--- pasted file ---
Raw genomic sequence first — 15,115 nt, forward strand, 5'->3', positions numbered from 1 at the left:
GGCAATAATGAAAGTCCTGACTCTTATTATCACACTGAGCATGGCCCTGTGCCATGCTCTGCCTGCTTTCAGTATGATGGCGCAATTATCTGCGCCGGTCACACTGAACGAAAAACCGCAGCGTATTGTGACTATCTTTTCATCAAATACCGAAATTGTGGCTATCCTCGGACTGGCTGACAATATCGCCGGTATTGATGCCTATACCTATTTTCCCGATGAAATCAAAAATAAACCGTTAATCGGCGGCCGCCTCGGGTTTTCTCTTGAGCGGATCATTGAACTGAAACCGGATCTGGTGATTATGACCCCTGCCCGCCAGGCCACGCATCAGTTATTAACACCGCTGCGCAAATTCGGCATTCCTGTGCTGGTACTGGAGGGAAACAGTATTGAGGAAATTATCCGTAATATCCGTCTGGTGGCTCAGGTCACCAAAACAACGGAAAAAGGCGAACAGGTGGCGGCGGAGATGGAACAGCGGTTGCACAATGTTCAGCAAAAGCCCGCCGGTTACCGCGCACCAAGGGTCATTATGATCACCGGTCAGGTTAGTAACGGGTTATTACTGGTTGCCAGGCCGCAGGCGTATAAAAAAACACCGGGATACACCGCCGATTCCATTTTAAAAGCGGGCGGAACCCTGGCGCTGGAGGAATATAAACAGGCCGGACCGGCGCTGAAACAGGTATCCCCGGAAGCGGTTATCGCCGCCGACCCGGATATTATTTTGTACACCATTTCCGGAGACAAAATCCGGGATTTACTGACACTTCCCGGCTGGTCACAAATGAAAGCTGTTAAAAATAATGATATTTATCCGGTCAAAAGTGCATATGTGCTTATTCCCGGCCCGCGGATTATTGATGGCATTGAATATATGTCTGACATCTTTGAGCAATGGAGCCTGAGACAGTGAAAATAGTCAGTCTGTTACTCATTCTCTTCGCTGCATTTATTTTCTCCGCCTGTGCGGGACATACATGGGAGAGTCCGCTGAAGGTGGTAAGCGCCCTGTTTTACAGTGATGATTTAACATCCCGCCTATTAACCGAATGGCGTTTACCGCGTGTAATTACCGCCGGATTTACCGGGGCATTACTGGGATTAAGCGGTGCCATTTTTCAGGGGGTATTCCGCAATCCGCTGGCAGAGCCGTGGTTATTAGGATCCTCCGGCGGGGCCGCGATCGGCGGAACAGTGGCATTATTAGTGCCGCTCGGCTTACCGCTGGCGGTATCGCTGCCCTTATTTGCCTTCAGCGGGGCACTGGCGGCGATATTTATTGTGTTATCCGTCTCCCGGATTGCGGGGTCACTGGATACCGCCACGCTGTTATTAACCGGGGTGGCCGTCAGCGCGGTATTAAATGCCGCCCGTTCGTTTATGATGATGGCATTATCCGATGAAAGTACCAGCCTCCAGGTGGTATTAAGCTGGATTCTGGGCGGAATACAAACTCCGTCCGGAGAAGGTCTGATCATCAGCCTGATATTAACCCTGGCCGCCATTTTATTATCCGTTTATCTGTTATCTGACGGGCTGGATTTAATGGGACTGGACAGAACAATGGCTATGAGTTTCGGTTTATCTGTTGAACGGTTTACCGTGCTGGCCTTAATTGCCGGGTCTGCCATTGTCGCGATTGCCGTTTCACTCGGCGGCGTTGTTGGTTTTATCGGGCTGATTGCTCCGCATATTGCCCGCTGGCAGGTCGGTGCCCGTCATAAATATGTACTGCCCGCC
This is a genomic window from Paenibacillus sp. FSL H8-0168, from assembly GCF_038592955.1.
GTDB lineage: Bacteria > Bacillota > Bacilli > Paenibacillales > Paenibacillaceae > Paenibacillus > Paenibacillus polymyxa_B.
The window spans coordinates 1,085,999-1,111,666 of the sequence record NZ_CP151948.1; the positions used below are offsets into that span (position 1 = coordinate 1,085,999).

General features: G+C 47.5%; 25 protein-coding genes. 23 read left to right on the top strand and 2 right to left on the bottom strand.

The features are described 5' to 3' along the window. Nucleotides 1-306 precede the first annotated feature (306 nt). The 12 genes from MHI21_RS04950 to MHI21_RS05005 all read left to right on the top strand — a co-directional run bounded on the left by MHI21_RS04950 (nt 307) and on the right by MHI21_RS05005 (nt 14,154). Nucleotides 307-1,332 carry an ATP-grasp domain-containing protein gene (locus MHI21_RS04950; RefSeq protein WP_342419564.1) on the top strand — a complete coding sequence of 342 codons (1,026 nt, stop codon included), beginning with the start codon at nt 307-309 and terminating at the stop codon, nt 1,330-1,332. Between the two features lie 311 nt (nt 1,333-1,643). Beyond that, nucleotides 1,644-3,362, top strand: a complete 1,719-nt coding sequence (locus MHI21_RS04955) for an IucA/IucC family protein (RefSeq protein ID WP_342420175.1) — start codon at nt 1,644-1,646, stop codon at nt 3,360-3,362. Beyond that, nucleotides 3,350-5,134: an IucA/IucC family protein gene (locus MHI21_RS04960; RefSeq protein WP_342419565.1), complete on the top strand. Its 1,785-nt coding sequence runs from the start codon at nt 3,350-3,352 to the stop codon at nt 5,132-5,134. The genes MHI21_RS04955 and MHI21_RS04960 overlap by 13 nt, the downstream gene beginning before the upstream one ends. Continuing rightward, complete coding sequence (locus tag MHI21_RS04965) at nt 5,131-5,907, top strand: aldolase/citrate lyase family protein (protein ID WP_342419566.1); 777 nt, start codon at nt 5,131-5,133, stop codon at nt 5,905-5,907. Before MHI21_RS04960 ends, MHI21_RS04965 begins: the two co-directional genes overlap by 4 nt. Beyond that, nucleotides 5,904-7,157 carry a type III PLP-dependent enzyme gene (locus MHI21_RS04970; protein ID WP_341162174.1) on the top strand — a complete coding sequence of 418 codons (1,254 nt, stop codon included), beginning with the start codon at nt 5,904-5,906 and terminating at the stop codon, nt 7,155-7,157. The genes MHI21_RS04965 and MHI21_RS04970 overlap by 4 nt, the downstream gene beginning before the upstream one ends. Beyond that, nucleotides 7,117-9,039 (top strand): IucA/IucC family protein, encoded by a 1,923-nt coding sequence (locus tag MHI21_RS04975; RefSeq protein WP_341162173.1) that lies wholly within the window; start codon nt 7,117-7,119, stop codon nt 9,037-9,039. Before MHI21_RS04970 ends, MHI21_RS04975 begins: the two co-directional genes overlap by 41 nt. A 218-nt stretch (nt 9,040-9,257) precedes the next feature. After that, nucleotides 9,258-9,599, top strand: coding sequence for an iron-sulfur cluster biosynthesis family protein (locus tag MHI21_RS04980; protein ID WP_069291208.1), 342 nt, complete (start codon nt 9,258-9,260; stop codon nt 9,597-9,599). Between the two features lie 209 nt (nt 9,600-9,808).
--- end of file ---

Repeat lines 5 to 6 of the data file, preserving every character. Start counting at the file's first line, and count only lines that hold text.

The window spans coordinates 1,085,999-1,111,666 of the sequence record NZ_CP151948.1; the positions used below are offsets into that span (position 1 = coordinate 1,085,999).

General features: G+C 47.5%; 25 protein-coding genes. 23 read left to right on the top strand and 2 right to left on the bottom strand.